I just saw the first episode of Somali and the Forest Spirit when it premiered on Thursday and about 3 seconds in I said to myself, boy, this show sure is pretty! This is the first thing I’ve seen of the winter season so I didn’t know if I would be reviewing it or not but it became very clear that I would at least be taking a ton of screencaps. And of course I need to share them with you!
The episode begins in the forest with Golem giving us some light exposition about his character. It’s a bit wistful and lonely as Golem sees himself as a solitary entity fated to live and die alone with his entire existence bound to his duty as a guardian of the forest. But it’s also peaceful, contempt and full of this quiet grace.
You can kind of see that in the forest itself. Lush with this incredible colour palette of soft pinks, purples and turquoises. It’s more blue than green and looks almost like a candy coated alien landscape. It’s so pretty and soothing and somehow just a tiny bit sad. Probably because of all the blue. I’m a very simple mind.
And the bam – Somali comes crashing this serene sanctuary and she clashes with everything. Her colours are all warm and very natural except for those amber eyes. And she’s loud and unpredictable and exhausting and charming. Like kids tend to be.
I was delighted to see that the city was just as beautiful as the forest but with a completely different feel to it. With very little exposition, the story just organically reveals that Golem and Somali are looking for other humans and trying to figure out where she came from. But humans are not very well regarded in this world, the species itself is considered endangered, and Somali can’t just freely walk about without being in danger. Fortunately a horned hoodie seems to be enough of a disguise to get around.
The inhabitant of Somali and the Forest Spirit are all sorts of mythological creatures and beasts. And the designs are all very interesting. I kept looking around at tiny characters in the background because I wanted to pick up on the details. It really does a great job at giving the impression of a beautifully illustrated picture book.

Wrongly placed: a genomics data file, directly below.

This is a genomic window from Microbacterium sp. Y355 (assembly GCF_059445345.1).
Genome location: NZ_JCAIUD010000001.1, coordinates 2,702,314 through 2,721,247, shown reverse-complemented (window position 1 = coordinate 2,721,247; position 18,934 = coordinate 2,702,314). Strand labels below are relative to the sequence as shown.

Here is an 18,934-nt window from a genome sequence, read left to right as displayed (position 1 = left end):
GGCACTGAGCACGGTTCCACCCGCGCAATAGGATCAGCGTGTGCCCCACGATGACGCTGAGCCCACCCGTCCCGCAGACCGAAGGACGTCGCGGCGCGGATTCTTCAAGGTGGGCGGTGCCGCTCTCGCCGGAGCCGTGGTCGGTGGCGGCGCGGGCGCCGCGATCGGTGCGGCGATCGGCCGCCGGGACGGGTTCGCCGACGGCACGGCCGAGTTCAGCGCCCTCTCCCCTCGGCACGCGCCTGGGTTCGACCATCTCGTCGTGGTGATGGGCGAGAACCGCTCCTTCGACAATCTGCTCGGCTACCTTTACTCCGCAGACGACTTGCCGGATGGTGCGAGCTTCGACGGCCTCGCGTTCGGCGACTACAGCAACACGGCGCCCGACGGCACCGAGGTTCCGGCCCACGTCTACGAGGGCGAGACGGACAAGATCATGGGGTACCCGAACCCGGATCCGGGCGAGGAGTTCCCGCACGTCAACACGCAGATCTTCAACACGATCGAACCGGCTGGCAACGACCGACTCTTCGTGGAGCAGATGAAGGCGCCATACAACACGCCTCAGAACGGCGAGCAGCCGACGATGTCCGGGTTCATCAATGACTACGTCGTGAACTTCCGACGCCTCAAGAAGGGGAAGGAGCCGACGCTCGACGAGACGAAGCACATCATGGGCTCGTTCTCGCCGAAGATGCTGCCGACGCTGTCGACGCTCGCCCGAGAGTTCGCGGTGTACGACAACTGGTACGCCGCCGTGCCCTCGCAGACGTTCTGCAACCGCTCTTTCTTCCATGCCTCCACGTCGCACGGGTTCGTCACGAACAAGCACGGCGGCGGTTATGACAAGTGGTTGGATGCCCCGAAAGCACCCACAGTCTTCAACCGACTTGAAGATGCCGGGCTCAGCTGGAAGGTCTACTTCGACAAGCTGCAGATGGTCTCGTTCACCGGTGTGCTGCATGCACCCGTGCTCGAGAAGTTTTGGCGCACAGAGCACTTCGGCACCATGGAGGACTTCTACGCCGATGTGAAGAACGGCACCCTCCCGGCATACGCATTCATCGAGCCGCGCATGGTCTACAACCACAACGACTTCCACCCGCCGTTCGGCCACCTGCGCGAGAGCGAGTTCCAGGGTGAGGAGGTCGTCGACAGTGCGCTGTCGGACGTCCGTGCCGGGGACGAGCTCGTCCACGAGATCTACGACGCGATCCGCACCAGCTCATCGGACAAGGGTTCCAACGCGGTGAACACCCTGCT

When I say the designs are interesting, Golem may be the best example of what I mean. That odd single eye in the middle of his face that opens up almost like a zipper is not something I recall having seen elsewhere but that’s not what fascinates me so about the design.
Golem is objectively terrifying. Even without the monstrous eye that really brings him into nightmare territory, he’s a huge lumbering monster with a design that both physically imposing and reminiscent of a skeleton, something that’s supposed to be scary. Almost everything in this world is brightly coloured except for him, who sports and oppressive dull metallic monochrome and he dresses in drab dark robes almost always associated with evil wizards. Yet I immediately trusted and liked this character. He was instantly comforting despite all the visual language that should indicate the contrary.
Certainly the voice acting helps a lot, as well as the dialogue. The interplay between his uned9ing patience and Somali’s bottomless energy is just so endearing it’s difficult not to fall for them. But even before we see the little girl for the first time there’s something about the way Golem moves and is presented that makes him a soothing presence and I think that’s pretty impressive.
Golem says he has no emotions but Somali and I don’t believe him!
All in all I would say I found this first episode utterly charming. The characters are inherently likeable, the world is vast and inviting and the adventure is compelling. It reminds me very much of a classic children’s fairy tale or a Pixar film (in the best way).
I plan to keep watching Somali and the Forest Spirit and most likely will keep doing so as it airs since I’m already eager to see the next episode.